WHO was where in December



• On 1 December, World AIDS Day, the WHO web site featured the real-life stories of three of some 17.6 million women living with HIV/AIDS across the world. The series, which is entitled: Have you heard us today?, profiles Balabwa, 22, from South Africa, Phala, 24, from Cambodia; and Francine, 48, from Rwanda and underscores how women are biologically and socially more vulnerable to HIV infection than men.

• WHO announced on 1 December that 40 countries had ratified the Framework Convention on Tobacco Control (FCTC) and that the tobacco control agreement would come into force on 27 February. From then on, the 40 countries — and others that subsequently become parties — will be legally bound by treaty provisions on: increasing the price of and tax on tobacco to make it less attractive; restricting tobacco advertising and sponsorship; labelling that spells out the health risks of tobacco consumption; the illicit trade in cigarettes and other tobacco products; and provisions to protect people from second-hand smoke.

• WHO said on 1 December new data indicate that pregnant women and very young children derive even greater benefits from anti-parasite drugs than had previously been thought. Such drugs have long been used to treat school-age children in campaigns worldwide to improve health and educational outcomes. Experts told a November meeting in Geneva of the Partnership for Parasite Control, hosted by WHO, that the drugs contributed to improvement in the survival chances of infants and pregnant women and to combating anaemia and iron deficiency.

• Ministers of health and finance, aid donors, senior representatives of the global development community and charitable foundations gathered in Abuja, the Nigerian capital, on 2–3 December to review progress on the Millennium Development Goals. They called for increased funding from national governments and donors, better coordination between donors to manage aid and urgent action to address a massive shortage of health workers, particularly in southern Africa, (see story on p. 5) as well as greater attention to crisis-hit "fragile states". The High-Level Forum meeting was hosted by the Government of Nigeria and organized by WHO and The World Bank.

• French football star Christian Karembeu lent a touch of glamour on 10 December to WHO's HIV/AIDS Department, by promoting a cartoon booklet called HIV/AIDS: Stand Up for Human Rights aimed at fighting the stigma and discrimination attached to being HIV-positive. The booklet is being distributed by five of FIFA's (Fédération Internationale de Football Association) national football associations: Botswana, Ghana, South Africa, Uganda and Zambia to promote more awareness of the disease.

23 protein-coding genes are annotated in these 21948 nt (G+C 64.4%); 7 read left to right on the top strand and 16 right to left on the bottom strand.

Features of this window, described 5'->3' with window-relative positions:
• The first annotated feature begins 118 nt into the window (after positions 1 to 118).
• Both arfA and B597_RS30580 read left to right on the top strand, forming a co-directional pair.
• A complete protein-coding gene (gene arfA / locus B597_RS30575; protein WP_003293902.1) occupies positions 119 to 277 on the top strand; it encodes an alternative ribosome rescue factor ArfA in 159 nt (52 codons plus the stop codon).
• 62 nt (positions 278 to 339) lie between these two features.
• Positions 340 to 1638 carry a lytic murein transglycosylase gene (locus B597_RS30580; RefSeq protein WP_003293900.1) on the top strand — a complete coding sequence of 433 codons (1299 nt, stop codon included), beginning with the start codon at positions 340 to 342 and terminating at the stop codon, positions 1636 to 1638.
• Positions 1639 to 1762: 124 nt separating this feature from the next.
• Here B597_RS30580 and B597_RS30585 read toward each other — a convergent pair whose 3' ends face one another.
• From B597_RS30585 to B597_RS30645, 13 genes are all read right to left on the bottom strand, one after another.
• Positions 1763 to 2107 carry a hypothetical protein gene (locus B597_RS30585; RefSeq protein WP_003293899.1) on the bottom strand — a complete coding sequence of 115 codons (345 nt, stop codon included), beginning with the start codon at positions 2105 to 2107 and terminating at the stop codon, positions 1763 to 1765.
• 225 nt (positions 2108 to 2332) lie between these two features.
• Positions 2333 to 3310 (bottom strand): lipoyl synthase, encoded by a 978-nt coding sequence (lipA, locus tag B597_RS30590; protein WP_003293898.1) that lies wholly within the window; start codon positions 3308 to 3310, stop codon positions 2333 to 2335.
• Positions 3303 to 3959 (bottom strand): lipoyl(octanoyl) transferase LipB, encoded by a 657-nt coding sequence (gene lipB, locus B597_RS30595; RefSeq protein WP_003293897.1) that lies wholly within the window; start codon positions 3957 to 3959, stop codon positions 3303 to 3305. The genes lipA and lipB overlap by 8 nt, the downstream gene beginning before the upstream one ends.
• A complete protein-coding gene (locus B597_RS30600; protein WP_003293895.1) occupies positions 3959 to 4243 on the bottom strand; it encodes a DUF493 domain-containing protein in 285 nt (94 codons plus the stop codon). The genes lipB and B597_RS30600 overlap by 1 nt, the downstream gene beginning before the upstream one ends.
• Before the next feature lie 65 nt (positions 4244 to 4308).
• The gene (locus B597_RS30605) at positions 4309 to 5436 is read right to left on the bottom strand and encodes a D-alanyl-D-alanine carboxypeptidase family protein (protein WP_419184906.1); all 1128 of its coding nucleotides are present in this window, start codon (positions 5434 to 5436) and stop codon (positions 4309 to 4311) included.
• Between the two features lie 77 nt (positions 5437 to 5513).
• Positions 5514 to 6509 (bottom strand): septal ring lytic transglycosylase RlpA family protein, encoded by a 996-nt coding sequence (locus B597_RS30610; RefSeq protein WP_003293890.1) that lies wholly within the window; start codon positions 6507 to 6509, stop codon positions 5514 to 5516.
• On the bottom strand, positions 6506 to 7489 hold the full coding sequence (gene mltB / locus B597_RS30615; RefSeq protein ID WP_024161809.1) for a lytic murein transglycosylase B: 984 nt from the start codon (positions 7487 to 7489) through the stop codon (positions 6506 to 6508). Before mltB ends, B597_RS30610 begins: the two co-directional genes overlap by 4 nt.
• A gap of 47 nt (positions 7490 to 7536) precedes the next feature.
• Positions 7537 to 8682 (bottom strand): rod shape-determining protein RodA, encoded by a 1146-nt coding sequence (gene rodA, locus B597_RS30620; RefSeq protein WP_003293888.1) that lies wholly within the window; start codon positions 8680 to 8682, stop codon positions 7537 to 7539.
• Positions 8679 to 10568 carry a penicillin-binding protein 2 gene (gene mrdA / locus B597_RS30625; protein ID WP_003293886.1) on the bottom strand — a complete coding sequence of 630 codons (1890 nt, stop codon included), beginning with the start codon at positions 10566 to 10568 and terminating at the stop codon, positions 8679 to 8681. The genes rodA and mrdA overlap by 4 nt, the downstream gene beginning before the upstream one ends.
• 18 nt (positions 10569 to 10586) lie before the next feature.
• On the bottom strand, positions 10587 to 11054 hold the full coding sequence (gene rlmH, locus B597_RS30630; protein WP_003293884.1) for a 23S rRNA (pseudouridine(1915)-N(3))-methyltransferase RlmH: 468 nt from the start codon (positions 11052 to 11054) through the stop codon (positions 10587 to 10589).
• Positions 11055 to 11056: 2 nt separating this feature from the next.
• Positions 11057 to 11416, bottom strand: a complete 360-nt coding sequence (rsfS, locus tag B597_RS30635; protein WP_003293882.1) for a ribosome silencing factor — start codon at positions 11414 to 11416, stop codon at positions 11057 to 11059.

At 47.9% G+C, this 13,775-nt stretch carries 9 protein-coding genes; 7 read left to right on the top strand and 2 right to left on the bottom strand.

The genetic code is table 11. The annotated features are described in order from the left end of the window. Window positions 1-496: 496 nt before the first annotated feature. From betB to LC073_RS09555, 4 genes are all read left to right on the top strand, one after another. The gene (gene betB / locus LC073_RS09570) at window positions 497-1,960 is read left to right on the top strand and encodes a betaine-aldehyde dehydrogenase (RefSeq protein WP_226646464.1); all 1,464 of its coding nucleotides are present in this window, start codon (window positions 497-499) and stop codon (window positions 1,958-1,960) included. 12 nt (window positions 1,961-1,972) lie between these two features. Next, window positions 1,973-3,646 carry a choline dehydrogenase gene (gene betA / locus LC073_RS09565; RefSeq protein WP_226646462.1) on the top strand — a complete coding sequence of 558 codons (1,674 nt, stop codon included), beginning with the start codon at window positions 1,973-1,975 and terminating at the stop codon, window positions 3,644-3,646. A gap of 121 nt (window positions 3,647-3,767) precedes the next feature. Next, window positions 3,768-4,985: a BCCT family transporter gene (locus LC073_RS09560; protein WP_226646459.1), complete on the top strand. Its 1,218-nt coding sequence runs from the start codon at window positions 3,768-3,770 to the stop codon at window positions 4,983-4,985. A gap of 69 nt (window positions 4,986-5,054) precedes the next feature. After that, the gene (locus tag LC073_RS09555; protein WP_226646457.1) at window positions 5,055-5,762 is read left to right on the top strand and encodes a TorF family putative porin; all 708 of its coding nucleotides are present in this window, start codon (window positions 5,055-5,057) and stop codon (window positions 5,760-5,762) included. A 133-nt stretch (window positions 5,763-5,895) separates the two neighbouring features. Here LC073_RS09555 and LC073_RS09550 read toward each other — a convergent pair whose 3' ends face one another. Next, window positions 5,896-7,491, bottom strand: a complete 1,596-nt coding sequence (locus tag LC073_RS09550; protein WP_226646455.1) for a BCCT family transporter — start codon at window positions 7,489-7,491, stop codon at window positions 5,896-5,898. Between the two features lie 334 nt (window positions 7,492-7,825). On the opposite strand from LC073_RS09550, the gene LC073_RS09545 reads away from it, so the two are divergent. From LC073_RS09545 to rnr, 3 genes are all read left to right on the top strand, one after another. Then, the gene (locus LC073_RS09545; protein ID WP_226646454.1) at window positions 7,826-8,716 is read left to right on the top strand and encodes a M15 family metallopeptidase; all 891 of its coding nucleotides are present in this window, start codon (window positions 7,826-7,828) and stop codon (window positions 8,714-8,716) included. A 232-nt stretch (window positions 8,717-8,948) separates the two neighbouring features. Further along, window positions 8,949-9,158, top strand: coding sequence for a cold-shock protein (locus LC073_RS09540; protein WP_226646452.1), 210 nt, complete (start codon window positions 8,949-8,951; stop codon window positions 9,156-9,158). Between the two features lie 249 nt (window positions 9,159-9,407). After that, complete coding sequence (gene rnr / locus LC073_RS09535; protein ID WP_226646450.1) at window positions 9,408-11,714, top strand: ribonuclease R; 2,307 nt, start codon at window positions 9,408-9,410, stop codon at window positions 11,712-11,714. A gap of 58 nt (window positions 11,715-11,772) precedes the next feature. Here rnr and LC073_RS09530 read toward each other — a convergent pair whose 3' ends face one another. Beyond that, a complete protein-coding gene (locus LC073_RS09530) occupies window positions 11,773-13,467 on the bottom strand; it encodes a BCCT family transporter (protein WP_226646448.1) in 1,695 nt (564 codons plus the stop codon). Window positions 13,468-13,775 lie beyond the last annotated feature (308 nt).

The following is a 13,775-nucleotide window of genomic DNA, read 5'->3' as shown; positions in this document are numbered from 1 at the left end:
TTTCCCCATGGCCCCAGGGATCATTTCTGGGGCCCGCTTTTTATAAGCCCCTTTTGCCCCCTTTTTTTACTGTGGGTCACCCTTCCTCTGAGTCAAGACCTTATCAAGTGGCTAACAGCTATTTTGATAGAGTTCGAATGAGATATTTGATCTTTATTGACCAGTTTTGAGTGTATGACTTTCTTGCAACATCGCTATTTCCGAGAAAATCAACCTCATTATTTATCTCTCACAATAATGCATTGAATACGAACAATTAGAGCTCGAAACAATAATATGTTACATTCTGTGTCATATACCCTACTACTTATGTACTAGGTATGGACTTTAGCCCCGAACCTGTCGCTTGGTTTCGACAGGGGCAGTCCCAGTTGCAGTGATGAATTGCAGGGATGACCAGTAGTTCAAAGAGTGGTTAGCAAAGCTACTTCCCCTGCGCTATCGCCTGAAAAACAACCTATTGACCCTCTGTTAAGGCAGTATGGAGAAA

• On 13 December Togo launched a nationwide campaign to vaccinate one million children aged under five years against measles and polio and provide them with two other life-saving interventions: mosquito nets to prevent malaria and deworming tablets. The Togo campaign involving thousands of volunteers aimed to gauge how effectively this approach can deliver multiple treatments. Until now, public health multitasking has been successful on a smaller scale, but it has not been tried on a national level, WHO said.

• In a groundbreaking project sponsored by WHO, Israeli and Palestinian health professionals have joined forces to co-author a new health journal called: Bridges: the Israeli-Palestinian Public Health Magazine. The first edition of the bimonthly journal was published in December. It is written, edited, produced and managed jointly by Palestinian and Israeli academics and health professionals. The goal is to help improve the health situation for people in West Bank and Gaza Strip and establish links between the two communities. http://www.healthinforum.net/files/who/bridges.pdf

• The Government of the Philippines and the United Nations appealed on 15 December for US$ 6.4 million after four typhoons and tropical storms swept through the north-eastern part of the country in late November and early December killing 1060 people and injuring 1023. WHO said 880 000 people have been displaced by floods. WHO is helping health authorities in the stricken region to prepare for and control malaria outbreaks and with emergency response coordination in general.

• A new WHO country office web site for Ethiopia went live on 17 December and can be found at: http://www.who.int/countries/eth/en/

For more about these and other WHO news items please see: http://www.who.int/mediacentre/en/


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